Chennai: Keeping in mind progressive growth, the Union budget announced in the Parliament had something for all sectors to cheer about. With the government leaving many sectors untouched, the need for more action to be taken follows as a consequence.
Industry leaders have reacted to the budget released by Nirmala Sitharaman and here are a few snippets of what India Inc had to say.
Recognise role of RE
The Union budget has focused on the nation’s growth and brings a positive sentiment to the overall economy. With its focus on the agricultural and rural sector, infrastructure, education, job creation, digital economy etc, it is a budget for all.
India’s real estate sector has a reason to cheer as the Finance Minister has announced a range of sops for real estate developers as well as homebuyers in the budget. These measures are expected to boost housing sector as well as investor sentiments in the near future and will provide ample opportunities for the home buyers to invest.
On many fronts, this is a favorable and bold budget for the real estate industry. A massive boost for infrastructure will not only benefit the realty sector but also help other industries and create large scale employment in the economy. The government’s focus on infrastructure development of tier II and III cities will surely make these cities ready for next round of urbanisation.
-Founder and director, House of Hiranandani, Surendra Hiranandani.
Ticks all boxes
The budget ticks all the right boxes by maintaining fiscal prudence and addressing near term issues of stressed sectors, while also maintaining its thrust on infrastructure creation, skill development and ease of doing business. On the back of fears of a populist budget, the reduction in fiscal deficit target for FY20 to 3.3 per cent came in as a positive surprise. Further, the Government has also addressed the stress faced by the NBFC/HFC and banking space through a one-time government guarantee for the purchase of high-rated pooled assets and recapitalisation of the PSU Banks. The extension of lower corporate tax rate to corporate having a turnover of Rs 400 crore will act as a stimulus for the economy. The focus on infrastructure continues with a vision of spending Rs 100 lakh crore in infrastructure over the next five years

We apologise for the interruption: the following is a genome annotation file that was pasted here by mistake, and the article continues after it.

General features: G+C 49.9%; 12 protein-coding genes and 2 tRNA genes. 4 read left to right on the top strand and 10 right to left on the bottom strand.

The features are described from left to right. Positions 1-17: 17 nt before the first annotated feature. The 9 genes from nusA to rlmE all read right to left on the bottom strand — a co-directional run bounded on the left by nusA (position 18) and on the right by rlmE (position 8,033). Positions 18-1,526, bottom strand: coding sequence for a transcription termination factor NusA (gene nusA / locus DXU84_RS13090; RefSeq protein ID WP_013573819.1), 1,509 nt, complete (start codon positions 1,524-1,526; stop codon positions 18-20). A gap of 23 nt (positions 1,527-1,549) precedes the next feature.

– Prashant Sharma, chief investment officer, Aviva Life Insurance.
The government’s focus on positioning India as the top destination for research and innovation augurs well with the interests of the ER&D industry. Moreover, the announcement on providing support to the skill development initiatives related to AI, IoT, 3D printing, VR, robotics has the potential to establish India as a global talent hub for digital technologies. Lastly, earmarking Rs 10,000 crore over a three year period towards building a wider ecosystem of electric vehicles is a welcome move. It is now for the value chain players to come together and replicate the success achieved by Indian ER&D players for global auto majors on the EV front.
– CEO and MD, L&T Technology Services, Dr Keshab Panda.
Budget with a difference
The Union budget is bold and innovative. It is the budget with difference. The Government has rightly focused on E-vehicles, rural empowerment and overall economic development.
The budget has provided vision for job creation by focusing on training centre, two per cent interest subvention for industries particularly rural and tiny sector, women empowerment through self help group to get Rs 1 lakh under Mudra, over draft limit increased etc.,
Comprehensive restructuring national highway programme for creation of national highway grid etc., creation of a new PPP model to usher the new draw of Indian railways, encouraged railways to invest more on suburban rail network via special purpose vehicle will certainly boost the infrastructure facilities are major initiatives for Railways.
However, SICCI feels that with the importance given more towards electronic vehicles by way of tax concessions, duty reduction etc, the existing auto sector component manufacturers will be affected severely. Secondly the additional duty of excise (road and infra cess) on petrol and HSD is inflationary.
– President, SICCI, R Ganapathi.
Coworking sector given a miss
The full-fledged Budget 2019 is commendable as it has all the right intentions and measures that can be a gamechanger for the Indian economy. The budget is pro-rural and middle class and oriented at economic development.